“He was really good at being able to know what worked for the individual,” says Sean Baker, who worked with Murray in Regina. “I think he was really able to read the person and get that loyalty and trust. Those guys would go through brick walls for him.”

 

 

A perfect example of how he did this was the individual meetings he had with swimmers at the North York Aquatic Club.

 

“Every couple of months he would have one on one meetings with everyone,” says Toro. “We were in the lifeguard office and all I said was, ‘Murray I don’t understand why I am not getting faster. I am doing everything and I want to have a breakthrough, but it is not happening.’”

 

“He always knew what to say. I let him know that he could take over and do all the talking for me. I remember he said, ‘Just stay the course. It is okay to be disappointed, but never be disheartened. You will have your breakthrough.’”

 

“That summer I made the junior national team for the first time.”

 

Photo courtesy Michelle Toro
 

“Seek opportunities to show you care. The smallest gestures often make the biggest difference.” ? John Wooden

 

 

Murray’s greatest legacy will have nothing to do with what people can achieve in the water. His legacy will be one of friendship.

 

“The real sense of Murray was that he wanted to be a good friend,” says Thorburn. “His genuine concern for all his friends.”

 

“He was super competitive, but he was very happy to see everyone do well. He was always going to be there for you. He made sacrifices for people.”

 

Each and every time I saw Murray the first thing he asked about was my mom and her health. That simple inquiry was a gesture that let me know how much he cared and truly meant the world to me.

 

When speaking to anyone about Murray the word friendship is one of the first things out of their mouths, “I saw him as more than a coach, he was my friend and someone I could talk to if I had problems outside of the pool,” says Kalp.

 

“When Murray arrived on deck or came through the door at the office you knew that you were in for a good time and if you listened closely you could learn some valuable lessons,” recalls John Calnan, who swam with Murray and started his coaching career with NYAC. “He could tell stories and pontificate on a wide spectrum of ideas.”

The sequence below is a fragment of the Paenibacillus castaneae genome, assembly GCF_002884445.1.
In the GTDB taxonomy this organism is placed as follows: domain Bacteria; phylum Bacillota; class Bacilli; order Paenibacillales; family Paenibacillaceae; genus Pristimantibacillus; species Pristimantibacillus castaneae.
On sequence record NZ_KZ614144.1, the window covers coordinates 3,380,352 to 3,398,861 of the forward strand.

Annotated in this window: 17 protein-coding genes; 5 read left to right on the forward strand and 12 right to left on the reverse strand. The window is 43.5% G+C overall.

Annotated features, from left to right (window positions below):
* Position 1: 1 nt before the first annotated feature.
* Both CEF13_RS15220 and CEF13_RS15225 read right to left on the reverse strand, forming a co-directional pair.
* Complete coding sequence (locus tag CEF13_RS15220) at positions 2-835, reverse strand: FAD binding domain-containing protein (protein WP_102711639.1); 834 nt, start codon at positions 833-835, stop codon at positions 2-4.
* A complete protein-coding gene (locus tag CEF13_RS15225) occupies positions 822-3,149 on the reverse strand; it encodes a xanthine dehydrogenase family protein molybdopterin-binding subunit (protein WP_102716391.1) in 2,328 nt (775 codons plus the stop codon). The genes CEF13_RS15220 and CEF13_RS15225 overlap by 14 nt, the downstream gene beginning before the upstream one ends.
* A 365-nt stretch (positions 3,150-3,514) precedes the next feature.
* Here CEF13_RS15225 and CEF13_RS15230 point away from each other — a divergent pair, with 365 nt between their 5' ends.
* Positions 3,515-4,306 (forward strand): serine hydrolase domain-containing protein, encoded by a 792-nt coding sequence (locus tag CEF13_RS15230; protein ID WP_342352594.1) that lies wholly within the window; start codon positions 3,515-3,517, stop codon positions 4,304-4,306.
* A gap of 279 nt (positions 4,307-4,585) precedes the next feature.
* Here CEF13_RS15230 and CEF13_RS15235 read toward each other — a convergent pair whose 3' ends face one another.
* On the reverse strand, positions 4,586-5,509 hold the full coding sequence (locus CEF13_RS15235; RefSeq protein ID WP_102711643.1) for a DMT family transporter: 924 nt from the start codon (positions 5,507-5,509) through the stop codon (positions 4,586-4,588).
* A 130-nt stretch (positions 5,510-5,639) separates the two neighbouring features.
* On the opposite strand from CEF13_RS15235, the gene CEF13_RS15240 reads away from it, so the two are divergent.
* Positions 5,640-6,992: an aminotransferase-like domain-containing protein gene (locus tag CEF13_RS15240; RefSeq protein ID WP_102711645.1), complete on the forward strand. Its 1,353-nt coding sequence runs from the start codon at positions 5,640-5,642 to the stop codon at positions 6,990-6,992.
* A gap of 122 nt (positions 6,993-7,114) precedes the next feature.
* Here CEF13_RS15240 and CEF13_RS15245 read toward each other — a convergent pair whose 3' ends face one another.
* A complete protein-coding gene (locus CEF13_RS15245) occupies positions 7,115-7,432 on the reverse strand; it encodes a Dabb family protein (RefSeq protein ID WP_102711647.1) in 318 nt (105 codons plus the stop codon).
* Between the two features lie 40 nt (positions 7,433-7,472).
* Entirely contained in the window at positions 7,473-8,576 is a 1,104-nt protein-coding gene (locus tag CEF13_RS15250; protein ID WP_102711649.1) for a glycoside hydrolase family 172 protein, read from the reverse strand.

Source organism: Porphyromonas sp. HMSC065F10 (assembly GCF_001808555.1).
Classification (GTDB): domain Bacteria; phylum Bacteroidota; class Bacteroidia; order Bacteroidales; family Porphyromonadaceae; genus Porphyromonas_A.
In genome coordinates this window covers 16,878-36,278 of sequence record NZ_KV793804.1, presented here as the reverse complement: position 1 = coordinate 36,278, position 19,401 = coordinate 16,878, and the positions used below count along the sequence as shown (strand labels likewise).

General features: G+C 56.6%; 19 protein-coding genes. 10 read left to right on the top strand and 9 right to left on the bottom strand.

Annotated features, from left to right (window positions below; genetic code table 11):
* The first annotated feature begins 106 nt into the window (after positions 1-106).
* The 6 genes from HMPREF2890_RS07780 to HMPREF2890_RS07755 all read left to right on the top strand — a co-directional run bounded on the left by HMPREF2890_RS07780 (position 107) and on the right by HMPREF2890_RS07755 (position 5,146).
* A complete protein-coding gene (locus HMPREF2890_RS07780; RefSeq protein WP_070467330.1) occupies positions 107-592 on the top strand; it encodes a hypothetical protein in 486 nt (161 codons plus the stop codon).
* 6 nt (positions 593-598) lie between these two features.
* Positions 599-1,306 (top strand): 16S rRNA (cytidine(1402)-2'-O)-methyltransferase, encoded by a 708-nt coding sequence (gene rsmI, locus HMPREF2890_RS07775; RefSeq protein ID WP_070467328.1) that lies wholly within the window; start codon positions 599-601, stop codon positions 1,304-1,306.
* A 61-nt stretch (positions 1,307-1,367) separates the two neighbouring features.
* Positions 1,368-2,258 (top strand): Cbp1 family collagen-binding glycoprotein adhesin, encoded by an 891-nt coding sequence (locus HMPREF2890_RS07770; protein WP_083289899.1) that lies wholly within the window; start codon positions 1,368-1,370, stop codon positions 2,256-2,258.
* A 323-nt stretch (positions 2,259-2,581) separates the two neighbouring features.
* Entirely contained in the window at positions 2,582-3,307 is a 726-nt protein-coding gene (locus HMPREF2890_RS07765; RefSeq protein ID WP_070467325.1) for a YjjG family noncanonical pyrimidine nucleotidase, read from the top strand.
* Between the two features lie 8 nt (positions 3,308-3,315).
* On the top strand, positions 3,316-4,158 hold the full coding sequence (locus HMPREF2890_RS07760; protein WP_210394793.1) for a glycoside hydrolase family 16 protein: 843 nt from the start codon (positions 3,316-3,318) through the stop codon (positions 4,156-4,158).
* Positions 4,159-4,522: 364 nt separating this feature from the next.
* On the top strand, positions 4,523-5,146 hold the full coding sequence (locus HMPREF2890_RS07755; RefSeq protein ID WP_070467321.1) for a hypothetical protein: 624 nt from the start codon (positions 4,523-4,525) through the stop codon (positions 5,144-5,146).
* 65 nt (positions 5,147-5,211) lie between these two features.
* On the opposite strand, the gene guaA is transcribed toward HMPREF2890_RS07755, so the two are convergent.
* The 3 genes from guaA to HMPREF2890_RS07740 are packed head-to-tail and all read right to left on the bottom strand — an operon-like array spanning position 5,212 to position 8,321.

“The topics included, cars, music, travel, life and how to live it, swimming and great performances that he had witnessed in his long career in the pool. Long swim meets would go by in a flash when you had Murray at your side.”

“Murray was my coach, my boss and my close friend.”

To many the bond they created with Murray was more then a friendship, “How do you explain someone who is like a family member?” states Baker. “He had uncompromising loyalty and we had dedication to each other.

 

“He was like a big brother to me.”

 

“I feel like I was like a daughter to him and he was like a father to me,” says Toro. “He basically shaped who I am as a person. He is really the foundation of my personality. It is crazy to think the effect he had in my life.”

 

“He was always so proud of me it goes along with how much he believed in me.”

 

“The worst times of my life and the best times of my life, he was always there. Murray was the one who knew what to say or what not to say.”

 

“We had a connection that you don’t need words for.”

 

Photo courtesy Michelle Toro

 

Murray Drudge died unexpectedly on February 17th in Toronto at the age of 61. No words can be written to express how much those who knew him will miss him or how lucky we were to have had him as part of our lives.

 

“I try to take comfort in the words of Adali Stevenson who once said that “it is not the years in a life that count: it is the life in the years,’’ says Calnan. “Our lives will be emptier for his absence simply because they were made fuller by his presence.”

Copyright © 2020 Canadian Swimming Coaches Association (CSCA).